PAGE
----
Ok listen up because it is real easy,
There are two way to address this issue. The first is to edit the registry for where the user files are stored and/or located. This method is well document in just about every other version of windows so I will not go into it here. If you cannot fine the registry keys via Google, I will look them up and post them to this form later.
The second method is to use the features of the windows library function that appeared in Windows 7 and above. I like this one the best. Created a user folder structure for documents, downloads, music, and pictures. In fact anything you want to organize.
Then using the library features (right click and select properties) delete the original entries and create new one to the corresponding file location on the second hard drive. This works great for the output of the programs one uses. Like documents, music, pictures, and downloads.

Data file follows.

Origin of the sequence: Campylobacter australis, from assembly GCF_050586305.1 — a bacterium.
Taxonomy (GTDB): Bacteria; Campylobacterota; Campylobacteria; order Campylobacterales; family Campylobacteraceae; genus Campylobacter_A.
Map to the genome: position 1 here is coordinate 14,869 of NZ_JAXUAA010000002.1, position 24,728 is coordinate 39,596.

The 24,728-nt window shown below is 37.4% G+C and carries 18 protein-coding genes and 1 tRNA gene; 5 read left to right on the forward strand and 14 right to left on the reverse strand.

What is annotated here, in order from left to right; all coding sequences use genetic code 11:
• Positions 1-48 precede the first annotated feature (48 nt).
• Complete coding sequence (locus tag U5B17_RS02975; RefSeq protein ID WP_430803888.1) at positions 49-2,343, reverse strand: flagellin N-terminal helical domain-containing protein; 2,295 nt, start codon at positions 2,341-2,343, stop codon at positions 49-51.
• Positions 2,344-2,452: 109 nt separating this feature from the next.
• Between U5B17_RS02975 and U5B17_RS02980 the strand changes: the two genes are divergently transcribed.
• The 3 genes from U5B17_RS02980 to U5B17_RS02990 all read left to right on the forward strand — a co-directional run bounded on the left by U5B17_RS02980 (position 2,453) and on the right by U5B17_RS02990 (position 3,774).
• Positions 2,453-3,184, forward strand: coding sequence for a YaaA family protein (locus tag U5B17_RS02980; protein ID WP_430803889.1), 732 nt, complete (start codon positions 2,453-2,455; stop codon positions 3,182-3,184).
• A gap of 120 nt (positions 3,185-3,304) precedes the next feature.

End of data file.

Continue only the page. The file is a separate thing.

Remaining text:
I do not suggest using the second drive to install applications. Use the “C” drive to install applications and the second “D” drive to store the documents. Then create a backup image of the “C” drive and store it on an external hard drive in case you ever have to reload.
Then the only stuff you need to back up is the data on the second “D” drive. You only need to create a new system image when you add new software.
If you really want to protect your data, make the second “D” drive a RAID 1 for added protection.
Accepted Answer ·
Posted 3 years ago